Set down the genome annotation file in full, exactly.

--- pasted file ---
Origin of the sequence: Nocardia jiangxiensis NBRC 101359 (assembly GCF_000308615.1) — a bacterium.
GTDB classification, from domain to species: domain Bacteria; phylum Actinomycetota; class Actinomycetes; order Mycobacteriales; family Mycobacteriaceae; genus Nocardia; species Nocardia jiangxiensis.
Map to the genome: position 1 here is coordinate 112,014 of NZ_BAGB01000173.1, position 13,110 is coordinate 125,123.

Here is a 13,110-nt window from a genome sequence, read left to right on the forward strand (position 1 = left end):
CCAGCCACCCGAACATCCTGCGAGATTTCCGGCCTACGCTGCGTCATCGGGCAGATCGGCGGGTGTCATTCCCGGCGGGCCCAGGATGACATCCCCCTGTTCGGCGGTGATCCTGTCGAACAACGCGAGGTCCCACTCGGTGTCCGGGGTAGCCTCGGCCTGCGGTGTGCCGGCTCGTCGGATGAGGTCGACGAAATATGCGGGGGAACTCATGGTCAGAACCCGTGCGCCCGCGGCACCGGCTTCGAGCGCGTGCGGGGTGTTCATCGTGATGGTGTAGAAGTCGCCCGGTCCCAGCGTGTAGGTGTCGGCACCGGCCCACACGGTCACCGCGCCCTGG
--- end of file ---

Origin of the sequence: Nocardia jiangxiensis NBRC 101359 (assembly GCF_000308615.1) — a bacterium.
GTDB classification, from domain to species: domain Bacteria; phylum Actinomycetota; class Actinomycetes; order Mycobacteriales; family Mycobacteriaceae; genus Nocardia; species Nocardia jiangxiensis.
Map to the genome: position 1 here is coordinate 112,014 of NZ_BAGB01000173.1, position 13,110 is coordinate 125,123.

Here is a 13,110-nt window from a genome sequence, read left to right on the forward strand (position 1 = left end):
CCAGCCACCCGAACATCCTGCGAGATTTCCGGCCTACGCTGCGTCATCGGGCAGATCGGCGGGTGTCATTCCCGGCGGGCCCAGGATGACATCCCCCTGTTCGGCGGTGATCCTGTCGAACAACGCGAGGTCCCACTCGGTGTCCGGGGTAGCCTCGGCCTGCGGTGTGCCGGCTCGTCGGATGAGGTCGACGAAATATGCGGGGGAACTCATGGTCAGAACCCGTGCGCCCGCGGCACCGGCTTCGAGCGCGTGCGGGGTGTTCATCGTGATGGTGTAGAAGTCGCCCGGTCCCAGCGTGTAGGTGTCGGCACCGGCCCACACGGTCACCGCGCCCTGG